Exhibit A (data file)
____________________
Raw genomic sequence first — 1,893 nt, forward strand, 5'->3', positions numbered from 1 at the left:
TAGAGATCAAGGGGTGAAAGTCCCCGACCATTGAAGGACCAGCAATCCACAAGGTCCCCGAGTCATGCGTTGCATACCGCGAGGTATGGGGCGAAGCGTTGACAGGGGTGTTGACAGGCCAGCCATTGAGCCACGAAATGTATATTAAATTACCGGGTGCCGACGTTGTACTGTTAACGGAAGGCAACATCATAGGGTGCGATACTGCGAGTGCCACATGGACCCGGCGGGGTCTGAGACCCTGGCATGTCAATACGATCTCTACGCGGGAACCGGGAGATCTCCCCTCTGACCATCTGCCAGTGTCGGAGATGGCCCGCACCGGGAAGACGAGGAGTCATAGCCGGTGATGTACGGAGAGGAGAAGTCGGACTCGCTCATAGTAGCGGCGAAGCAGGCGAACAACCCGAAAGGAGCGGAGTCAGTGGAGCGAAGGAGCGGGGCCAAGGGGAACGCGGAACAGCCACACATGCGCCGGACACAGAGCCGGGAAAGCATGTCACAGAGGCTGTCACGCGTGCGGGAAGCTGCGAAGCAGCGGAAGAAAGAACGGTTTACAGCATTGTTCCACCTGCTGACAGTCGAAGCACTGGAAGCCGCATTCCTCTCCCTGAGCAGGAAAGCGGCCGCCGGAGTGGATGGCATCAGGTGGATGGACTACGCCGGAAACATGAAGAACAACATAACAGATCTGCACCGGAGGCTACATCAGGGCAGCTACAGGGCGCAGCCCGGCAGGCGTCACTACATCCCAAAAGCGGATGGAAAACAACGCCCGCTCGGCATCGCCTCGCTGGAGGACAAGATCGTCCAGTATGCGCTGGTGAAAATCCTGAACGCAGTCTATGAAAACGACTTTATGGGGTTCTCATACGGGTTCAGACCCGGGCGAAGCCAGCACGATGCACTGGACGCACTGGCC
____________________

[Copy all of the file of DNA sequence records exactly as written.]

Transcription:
Raw genomic sequence first — 1,893 nt, forward strand, 5'->3', positions numbered from 1 at the left:
TAGAGATCAAGGGGTGAAAGTCCCCGACCATTGAAGGACCAGCAATCCACAAGGTCCCCGAGTCATGCGTTGCATACCGCGAGGTATGGGGCGAAGCGTTGACAGGGGTGTTGACAGGCCAGCCATTGAGCCACGAAATGTATATTAAATTACCGGGTGCCGACGTTGTACTGTTAACGGAAGGCAACATCATAGGGTGCGATACTGCGAGTGCCACATGGACCCGGCGGGGTCTGAGACCCTGGCATGTCAATACGATCTCTACGCGGGAACCGGGAGATCTCCCCTCTGACCATCTGCCAGTGTCGGAGATGGCCCGCACCGGGAAGACGAGGAGTCATAGCCGGTGATGTACGGAGAGGAGAAGTCGGACTCGCTCATAGTAGCGGCGAAGCAGGCGAACAACCCGAAAGGAGCGGAGTCAGTGGAGCGAAGGAGCGGGGCCAAGGGGAACGCGGAACAGCCACACATGCGCCGGACACAGAGCCGGGAAAGCATGTCACAGAGGCTGTCACGCGTGCGGGAAGCTGCGAAGCAGCGGAAGAAAGAACGGTTTACAGCATTGTTCCACCTGCTGACAGTCGAAGCACTGGAAGCCGCATTCCTCTCCCTGAGCAGGAAAGCGGCCGCCGGAGTGGATGGCATCAGGTGGATGGACTACGCCGGAAACATGAAGAACAACATAACAGATCTGCACCGGAGGCTACATCAGGGCAGCTACAGGGCGCAGCCCGGCAGGCGTCACTACATCCCAAAAGCGGATGGAAAACAACGCCCGCTCGGCATCGCCTCGCTGGAGGACAAGATCGTCCAGTATGCGCTGGTGAAAATCCTGAACGCAGTCTATGAAAACGACTTTATGGGGTTCTCATACGGGTTCAGACCCGGGCGAAGCCAGCACGATGCACTGGACGCACTGGCC